The three most important news from the world of cybersecurity of the week.

Among the most important news in the world of cybersecurity of the week, the following stand out:

  • Crypto wallet owners became victims of the Godfather Trojan.
  • Okta has reported that their GitHub repositories have been hacked.
  • LastPass clarified the damage from the December leak.

Crypto Wallet Owners Victimized by Godfather Trojan

Users of hundreds of banking apps, cryptocurrency wallets, and bitcoin exchanges have been targeted by the Godfather Mobile Banking Trojan for Android. This was reported by specialists from Grupo-IB, on December 21.

According to them, the malware has been spreading since June 2021, and as of October 2022, it targets 215 international banks, 94 crypto wallets, and 110 bitcoin exchanges. Most of them are located in the US, Turkey, Spain, Canada, Germany, France, and the UK.

Godfather is an improved version of the Anubis banking Trojan. On the victim’s device, it collects SMS usernames, passwords, and two-factor authentication codes.

Malware is distributed under the guise of legitimate apps on Google Play and under the malware-as-a-service model.

Experts were unable to estimate the number of victims; however, according to Cyble’s report, Godfather is distributed in Turkey under the guise of a popular music app. It has been downloaded more than 10 million times on Google Play.

Okta Announced That Its GitHub Repositories Were Hacked

The attackers hacked into GitHub repositories and stole source code from leading identity management solutions provider Okta.

According to an internal source, GitHub already warned Okta in early December about suspicious access to the Okta Workforce Identity Cloud code repositories. However, the Auth0 Customer Identity Cloud product was not affected.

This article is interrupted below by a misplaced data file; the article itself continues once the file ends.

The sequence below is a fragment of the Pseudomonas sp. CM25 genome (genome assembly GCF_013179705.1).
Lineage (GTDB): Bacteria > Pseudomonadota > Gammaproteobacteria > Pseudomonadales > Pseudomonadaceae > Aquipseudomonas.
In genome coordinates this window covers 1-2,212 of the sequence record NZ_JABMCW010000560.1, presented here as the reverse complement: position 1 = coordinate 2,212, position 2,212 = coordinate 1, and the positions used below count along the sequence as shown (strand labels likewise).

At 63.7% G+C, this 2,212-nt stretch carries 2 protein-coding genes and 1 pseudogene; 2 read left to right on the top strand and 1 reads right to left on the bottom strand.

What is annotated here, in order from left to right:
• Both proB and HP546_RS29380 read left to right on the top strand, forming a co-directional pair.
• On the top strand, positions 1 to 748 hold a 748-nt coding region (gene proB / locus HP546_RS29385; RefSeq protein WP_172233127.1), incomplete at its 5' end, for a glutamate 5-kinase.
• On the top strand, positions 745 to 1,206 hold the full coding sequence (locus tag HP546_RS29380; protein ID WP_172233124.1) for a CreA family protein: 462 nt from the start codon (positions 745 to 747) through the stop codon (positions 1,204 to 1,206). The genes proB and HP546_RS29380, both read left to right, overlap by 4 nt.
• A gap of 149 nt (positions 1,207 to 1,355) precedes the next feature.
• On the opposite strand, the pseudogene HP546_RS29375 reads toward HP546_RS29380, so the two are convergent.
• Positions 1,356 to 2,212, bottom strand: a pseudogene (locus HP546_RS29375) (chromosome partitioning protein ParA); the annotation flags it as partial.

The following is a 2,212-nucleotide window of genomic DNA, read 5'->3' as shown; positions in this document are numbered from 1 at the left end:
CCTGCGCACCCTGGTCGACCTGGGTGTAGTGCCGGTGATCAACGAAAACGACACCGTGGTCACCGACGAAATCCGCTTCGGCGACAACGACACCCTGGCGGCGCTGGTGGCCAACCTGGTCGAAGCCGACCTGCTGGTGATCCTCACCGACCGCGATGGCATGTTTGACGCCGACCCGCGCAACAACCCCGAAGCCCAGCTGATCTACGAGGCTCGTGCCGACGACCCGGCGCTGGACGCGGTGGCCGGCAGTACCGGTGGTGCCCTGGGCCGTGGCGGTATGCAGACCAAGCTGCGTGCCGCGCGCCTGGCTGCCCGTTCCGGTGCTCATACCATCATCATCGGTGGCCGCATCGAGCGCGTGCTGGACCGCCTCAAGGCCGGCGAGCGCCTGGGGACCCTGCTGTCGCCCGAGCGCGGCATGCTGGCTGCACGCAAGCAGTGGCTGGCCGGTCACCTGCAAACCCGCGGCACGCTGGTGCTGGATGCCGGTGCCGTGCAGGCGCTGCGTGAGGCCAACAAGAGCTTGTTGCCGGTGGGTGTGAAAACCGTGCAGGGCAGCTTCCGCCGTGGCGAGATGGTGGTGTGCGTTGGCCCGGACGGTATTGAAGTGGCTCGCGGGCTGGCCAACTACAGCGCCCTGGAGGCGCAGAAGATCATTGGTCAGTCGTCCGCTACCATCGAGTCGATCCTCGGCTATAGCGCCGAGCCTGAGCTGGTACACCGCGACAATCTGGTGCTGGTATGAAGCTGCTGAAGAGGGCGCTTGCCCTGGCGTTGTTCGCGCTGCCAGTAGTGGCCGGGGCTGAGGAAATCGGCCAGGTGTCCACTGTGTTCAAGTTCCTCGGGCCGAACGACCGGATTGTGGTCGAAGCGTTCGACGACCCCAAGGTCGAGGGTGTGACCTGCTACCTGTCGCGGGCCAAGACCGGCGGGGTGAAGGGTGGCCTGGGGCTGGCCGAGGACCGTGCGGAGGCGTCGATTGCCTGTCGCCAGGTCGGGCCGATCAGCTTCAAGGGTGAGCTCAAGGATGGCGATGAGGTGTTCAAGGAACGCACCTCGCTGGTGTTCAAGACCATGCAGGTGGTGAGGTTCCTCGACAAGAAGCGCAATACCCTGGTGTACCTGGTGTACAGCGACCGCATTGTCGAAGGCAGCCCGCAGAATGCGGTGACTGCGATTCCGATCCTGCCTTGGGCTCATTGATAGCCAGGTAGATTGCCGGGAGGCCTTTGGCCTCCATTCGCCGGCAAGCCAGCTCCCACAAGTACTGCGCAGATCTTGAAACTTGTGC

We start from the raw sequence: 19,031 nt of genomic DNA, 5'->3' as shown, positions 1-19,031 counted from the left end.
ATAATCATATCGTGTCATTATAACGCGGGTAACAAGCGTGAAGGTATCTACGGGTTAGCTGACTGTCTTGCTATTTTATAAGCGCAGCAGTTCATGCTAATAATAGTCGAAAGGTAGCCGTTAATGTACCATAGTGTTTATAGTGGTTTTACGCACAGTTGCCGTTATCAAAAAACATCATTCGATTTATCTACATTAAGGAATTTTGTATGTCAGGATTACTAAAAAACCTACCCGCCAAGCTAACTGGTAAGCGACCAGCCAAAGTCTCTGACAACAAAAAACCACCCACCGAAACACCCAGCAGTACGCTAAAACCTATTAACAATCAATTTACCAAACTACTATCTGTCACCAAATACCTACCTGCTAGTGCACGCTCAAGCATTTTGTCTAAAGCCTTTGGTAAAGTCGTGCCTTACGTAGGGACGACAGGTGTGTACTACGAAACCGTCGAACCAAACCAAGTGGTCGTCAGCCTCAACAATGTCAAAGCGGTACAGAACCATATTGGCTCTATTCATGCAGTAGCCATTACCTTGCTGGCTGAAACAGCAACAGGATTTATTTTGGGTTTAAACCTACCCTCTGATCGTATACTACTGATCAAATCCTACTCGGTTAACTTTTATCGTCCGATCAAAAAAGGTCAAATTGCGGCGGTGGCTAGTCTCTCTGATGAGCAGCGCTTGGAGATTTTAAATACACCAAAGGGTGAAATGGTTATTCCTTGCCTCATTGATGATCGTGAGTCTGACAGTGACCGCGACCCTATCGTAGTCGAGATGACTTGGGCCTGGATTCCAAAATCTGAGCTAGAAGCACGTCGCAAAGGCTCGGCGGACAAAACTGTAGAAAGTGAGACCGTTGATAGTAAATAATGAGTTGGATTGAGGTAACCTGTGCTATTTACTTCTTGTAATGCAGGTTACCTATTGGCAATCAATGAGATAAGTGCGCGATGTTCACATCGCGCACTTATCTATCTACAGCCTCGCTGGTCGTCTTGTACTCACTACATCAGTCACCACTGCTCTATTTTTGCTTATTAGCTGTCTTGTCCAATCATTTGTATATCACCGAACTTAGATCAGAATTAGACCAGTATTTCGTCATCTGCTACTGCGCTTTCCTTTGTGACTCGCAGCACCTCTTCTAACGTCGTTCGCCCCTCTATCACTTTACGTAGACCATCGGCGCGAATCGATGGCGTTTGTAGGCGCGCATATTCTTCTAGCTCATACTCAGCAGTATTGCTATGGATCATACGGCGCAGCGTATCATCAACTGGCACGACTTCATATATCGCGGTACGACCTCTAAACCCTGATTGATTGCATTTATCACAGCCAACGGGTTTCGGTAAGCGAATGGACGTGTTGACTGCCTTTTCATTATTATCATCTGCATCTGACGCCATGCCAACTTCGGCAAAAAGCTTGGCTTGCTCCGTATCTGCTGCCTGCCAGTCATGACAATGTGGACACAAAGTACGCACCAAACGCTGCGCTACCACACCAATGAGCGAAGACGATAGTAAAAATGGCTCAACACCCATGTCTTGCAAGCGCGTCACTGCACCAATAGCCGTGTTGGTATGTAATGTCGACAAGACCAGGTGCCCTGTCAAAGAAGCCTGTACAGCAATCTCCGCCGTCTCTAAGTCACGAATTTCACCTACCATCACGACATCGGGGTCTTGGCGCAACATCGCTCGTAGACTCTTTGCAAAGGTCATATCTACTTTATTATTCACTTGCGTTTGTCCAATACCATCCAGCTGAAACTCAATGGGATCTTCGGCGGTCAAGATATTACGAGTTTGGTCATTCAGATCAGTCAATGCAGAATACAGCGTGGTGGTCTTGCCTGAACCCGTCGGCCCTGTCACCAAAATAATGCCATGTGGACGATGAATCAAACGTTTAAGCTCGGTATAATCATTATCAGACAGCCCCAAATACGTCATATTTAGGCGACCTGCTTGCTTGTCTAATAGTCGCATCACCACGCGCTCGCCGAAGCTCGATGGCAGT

Okta assured that the criminals did not have access to corporate or client environments. The incident did not affect customer service.

After noticing possible suspicious access, Okta placed temporary restrictions on access to GitHub repositories, suspended all integrations with third-party applications, and notified authorities about the incident.

LastPass Cleared Damage from December Leak

The developers of the LastPass password manager have completed an investigation into an attack that occurred in early December.

The attackers managed to gain access to the encrypted data in the password vault, which contains customer account information and associated metadata, including company names, end user names, billing addresses, email, phone numbers, and LastPass access IP addresses.

The developers emphasized that sensitive data in the vault remains securely encrypted, thanks to a zero-knowledge architecture.

At the same time, the incident did not affect unencrypted financial data, as it was archived in a cloud storage container.

LastPass has not disclosed the total number of victims, but it has notified less than 3% of its customers that they must take additional steps to ensure the security of their sensitive data.

LastPass acknowledges that the leak could later be used for phishing or brute-force accounts associated with the LastPass vault.

By Audy Castaneda


Please enter your comment!
Please enter your name here